Interview - Zemeckis


Norman Spencer (Ford) and Claire Spencer (Pfeiffer)

Director Robert Zemeckis (Back to the Future, Contact) discusses his new supernatural thriller

by Judy Sloane

  Selected from Starburst #268

In 1998, director Robert Zemeckis, along with producers Steve Starkey and Jack Rapke, started their own production company, ImageMovers. During their initial meetings to discuss the type of material they wanted to pursue, Zemeckis voiced his desire to make a Suspense genre movie… it only took two years to fulfil his wishes. The director was approached by his 'good friend', Steven Spielberg, who presented him with the screenplay for the creepy thriller, What Lies Beneath. "I'd been a big fan of these types of movies," says Zemeckis. "But it always depended on the right one coming along. I think suspense and cinema are really made for each other. I mean, there are certainly very suspenseful books and stage plays, but I don't think anything can manipulate time and place and storytelling techniques the way a movie can. I've always wanted to try my hand at directing something really terrifying and mysterious. Steven Spielberg had an idea for a ghost story, and Sarah Kernochan wrote something, which I never read. Then Clack Gregg came on to rewrite it, and that's what I ended up reading."

What Lies Beneath tells the sinister tale of Dr Norman Spencer (Harrison Ford) and his wife Claire (Michelle Pfeiffer), who, after their daughter moves out of their house to attend college, are faced with a new occupant… the mysterious ghost of a young woman who seems, for some inexplicable reason, determined to wreak revengeful havoc on the couple. But, as with every thriller, nothing is as it seems, as Zemeckis notes, "If you really dissect the film, I think there are things, like all wonderful mysteries in life, that you can see that contradict the statement that it was definitely a ghost … because maybe it isn't one."

Casting Ford

Harrison Ford was Zemeckis's first and only choice for Norman. "He brings a kind of 'Rock of Gibraltar' strength to the screen," the director acknowledges. "To me, he's the definition of absolute stardom. And Michelle is truly gifted. She's completely believable as this vulnerable woman, and at the same time conveys great inner strength. Along with her acting ability, she brings incredible beauty and a powerful screen presence to the role. You can't take your eyes off her."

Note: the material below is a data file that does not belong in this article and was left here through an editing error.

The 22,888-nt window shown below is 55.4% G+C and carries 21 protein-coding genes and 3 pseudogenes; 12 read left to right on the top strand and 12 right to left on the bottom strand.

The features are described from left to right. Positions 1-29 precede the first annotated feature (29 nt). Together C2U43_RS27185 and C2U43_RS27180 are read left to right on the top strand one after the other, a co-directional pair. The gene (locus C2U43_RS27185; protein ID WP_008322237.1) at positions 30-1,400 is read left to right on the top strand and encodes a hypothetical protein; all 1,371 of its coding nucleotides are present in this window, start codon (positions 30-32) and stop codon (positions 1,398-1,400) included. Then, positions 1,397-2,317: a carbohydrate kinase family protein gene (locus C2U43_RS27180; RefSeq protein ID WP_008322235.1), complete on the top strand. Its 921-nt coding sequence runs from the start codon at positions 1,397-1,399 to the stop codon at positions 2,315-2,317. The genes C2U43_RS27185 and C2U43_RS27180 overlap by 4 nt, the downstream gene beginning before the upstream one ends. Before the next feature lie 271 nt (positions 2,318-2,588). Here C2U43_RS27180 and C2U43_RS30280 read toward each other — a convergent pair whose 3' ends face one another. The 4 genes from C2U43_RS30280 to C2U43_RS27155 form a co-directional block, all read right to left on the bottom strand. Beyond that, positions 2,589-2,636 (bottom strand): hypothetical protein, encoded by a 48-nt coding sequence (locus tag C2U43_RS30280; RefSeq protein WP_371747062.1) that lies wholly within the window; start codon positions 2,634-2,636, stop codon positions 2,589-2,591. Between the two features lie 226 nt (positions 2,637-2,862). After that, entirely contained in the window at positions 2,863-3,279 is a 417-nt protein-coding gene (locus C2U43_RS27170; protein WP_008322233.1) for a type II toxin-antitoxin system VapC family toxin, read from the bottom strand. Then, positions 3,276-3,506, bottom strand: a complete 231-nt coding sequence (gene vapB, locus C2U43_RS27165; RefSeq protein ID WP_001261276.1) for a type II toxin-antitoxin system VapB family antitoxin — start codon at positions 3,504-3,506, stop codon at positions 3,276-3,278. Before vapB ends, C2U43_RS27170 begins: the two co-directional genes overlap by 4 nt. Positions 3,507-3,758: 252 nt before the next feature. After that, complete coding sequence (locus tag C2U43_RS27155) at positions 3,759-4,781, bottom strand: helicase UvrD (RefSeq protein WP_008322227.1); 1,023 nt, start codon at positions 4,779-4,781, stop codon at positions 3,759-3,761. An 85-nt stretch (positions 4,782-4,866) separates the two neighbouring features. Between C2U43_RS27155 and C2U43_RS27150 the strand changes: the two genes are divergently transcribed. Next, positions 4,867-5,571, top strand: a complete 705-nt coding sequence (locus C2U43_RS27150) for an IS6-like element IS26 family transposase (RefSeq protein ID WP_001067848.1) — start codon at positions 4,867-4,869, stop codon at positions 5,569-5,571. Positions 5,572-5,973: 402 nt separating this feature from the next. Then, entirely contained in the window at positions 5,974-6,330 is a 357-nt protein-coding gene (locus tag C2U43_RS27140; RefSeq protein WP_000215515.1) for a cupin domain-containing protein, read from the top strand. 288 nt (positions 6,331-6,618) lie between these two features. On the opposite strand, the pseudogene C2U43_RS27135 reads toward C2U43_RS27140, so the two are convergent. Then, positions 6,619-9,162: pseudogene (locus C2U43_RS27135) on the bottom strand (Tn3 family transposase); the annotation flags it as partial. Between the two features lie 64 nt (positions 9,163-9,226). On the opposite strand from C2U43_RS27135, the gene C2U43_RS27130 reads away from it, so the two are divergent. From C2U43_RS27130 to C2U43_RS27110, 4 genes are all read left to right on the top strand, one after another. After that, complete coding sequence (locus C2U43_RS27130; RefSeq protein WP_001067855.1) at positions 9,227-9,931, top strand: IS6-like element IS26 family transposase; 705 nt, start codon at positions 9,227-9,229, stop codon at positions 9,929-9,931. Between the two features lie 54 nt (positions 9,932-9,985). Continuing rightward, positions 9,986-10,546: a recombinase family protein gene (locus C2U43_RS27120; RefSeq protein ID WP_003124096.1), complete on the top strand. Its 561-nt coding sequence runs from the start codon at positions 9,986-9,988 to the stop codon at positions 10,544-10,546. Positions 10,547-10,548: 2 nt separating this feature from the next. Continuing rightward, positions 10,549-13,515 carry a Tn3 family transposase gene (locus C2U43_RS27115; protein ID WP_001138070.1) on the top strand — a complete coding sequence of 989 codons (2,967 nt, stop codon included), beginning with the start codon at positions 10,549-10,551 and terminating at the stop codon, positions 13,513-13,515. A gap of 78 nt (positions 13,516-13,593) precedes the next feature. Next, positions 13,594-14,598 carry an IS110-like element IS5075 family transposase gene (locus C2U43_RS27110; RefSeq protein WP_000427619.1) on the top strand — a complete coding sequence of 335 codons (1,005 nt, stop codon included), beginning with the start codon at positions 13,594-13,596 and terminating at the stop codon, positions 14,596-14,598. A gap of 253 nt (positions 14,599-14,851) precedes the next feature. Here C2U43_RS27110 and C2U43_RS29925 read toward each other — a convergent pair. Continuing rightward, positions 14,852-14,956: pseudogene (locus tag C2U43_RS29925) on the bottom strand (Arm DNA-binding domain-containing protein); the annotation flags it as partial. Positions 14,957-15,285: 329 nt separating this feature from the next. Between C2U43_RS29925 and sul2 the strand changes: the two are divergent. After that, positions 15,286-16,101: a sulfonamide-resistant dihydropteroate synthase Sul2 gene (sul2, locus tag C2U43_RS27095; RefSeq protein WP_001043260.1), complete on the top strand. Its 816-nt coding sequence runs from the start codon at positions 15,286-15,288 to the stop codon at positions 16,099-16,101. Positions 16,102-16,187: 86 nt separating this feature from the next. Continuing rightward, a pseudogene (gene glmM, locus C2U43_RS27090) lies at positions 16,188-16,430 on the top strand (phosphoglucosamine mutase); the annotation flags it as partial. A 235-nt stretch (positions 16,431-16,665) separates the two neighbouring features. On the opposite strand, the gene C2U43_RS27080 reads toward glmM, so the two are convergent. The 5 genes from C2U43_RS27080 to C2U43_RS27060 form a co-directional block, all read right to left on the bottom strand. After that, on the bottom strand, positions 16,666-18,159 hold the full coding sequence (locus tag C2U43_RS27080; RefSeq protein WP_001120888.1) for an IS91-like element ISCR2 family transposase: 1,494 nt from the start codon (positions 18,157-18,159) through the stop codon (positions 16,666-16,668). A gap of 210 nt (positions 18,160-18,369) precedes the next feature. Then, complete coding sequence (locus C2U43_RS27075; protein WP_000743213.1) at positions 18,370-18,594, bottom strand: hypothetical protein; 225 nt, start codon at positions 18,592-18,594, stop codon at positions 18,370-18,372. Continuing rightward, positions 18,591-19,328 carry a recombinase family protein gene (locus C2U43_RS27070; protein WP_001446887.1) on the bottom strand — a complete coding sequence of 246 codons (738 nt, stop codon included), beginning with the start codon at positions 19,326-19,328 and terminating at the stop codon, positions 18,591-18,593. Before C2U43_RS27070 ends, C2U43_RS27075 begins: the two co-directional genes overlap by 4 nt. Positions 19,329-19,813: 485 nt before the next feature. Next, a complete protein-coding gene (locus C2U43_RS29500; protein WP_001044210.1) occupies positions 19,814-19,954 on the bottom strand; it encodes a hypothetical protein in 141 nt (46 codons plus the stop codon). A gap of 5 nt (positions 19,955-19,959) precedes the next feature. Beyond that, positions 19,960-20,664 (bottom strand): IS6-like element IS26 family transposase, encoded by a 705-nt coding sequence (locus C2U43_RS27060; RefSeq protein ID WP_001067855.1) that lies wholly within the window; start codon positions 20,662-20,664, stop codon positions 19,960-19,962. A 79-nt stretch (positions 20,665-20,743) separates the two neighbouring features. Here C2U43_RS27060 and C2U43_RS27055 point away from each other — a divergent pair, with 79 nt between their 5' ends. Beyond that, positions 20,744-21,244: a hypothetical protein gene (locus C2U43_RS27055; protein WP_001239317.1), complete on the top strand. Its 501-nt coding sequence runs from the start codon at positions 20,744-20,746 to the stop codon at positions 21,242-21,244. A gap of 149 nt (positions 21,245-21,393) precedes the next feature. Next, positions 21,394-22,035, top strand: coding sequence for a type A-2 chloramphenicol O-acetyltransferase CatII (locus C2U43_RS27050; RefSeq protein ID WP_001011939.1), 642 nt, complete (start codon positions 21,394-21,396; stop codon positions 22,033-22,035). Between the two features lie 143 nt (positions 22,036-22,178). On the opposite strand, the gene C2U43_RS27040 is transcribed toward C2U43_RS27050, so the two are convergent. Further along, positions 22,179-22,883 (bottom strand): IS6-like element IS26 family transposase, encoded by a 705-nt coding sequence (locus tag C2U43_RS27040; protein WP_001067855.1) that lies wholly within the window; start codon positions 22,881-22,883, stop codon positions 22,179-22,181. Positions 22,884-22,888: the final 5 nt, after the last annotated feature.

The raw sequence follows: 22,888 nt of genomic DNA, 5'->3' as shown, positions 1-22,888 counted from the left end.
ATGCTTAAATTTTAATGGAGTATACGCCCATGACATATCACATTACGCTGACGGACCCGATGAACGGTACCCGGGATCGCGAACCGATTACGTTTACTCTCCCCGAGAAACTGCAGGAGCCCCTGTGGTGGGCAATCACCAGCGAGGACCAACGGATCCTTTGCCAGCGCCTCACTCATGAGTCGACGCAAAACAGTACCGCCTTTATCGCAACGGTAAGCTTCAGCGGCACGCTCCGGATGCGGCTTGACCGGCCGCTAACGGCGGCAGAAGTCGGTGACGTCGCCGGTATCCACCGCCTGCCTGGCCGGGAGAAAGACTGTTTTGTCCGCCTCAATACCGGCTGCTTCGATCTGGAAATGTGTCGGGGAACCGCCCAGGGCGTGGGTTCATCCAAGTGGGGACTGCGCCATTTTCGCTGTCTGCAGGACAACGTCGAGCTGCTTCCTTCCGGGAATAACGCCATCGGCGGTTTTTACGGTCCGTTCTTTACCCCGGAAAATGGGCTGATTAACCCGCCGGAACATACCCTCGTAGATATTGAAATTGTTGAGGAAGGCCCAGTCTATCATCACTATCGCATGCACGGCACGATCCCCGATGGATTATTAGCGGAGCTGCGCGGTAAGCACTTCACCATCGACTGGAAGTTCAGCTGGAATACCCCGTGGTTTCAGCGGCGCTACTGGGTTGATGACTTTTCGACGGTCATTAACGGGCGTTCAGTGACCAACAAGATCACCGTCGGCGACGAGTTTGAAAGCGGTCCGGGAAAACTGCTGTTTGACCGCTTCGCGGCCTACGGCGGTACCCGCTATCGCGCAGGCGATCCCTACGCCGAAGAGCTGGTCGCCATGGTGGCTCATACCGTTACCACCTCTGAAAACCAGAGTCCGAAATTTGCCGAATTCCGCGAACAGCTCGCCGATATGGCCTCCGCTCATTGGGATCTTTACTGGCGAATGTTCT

An interesting predicament arises when you cast superstars, as Zemeckis relates, "You never know if [there will be chemistry between them] because, with two giant stars, you can't screen test them. I had a pretty good hunch, but even when you're there on the day you don't know, because screen chemistry only exists in two dimensions, and screen presence only exists in two dimensions. I was very fortunate with Harrison and Michelle."

Admitting that while he was making this movie he felt like he was "standing on Hitchcock's shoulders", Zemeckis conferred with the visual effects supervisor, Rob Legato, to discuss his strategy. "In approaching this film, I told Rob to try to imagine what Alfred Hitchcock would have done if he'd lived in the digital age and had access to computer graphics. What might he have done? We had a ball experimenting with different types of effects, but I'm hoping that 90% of them are invisible."

The director confesses that, while he admires Hitchcock, he's acutely aware that this is a new generation of film-making. "Audiences today are very hip and savvy to the conventions of the genre, so you have to go beyond them. You can't do what the masters like Hitchcock were able to do, because the audience would be 20 minutes ahead of the plot. That's the greatest challenge, because I think the enjoyment of movies like this comes from not knowing what to expect."

One of Zemeckis's biggest obstacles while filming was to make the Spencers' home transform into a house of horrors. "When you see the house in the sunlight it looks like the perfect dream home," says the director. "But then you start to make the shadows long and drop the camera to a lower angle, and the house is suddenly ominous and uninviting. Everything in the movie had to work on two layers. Depending on how you look at something, it can be beautiful or an instrument of terror, which is one of the great devices for a scary movie."

Starburst #268This is just an excerpt.

For the full four-page interview, read on by getting Starburst #268

Images © Fox / Dreamworks SKG

Feature © Visual Imagination 2000. Not for reproduction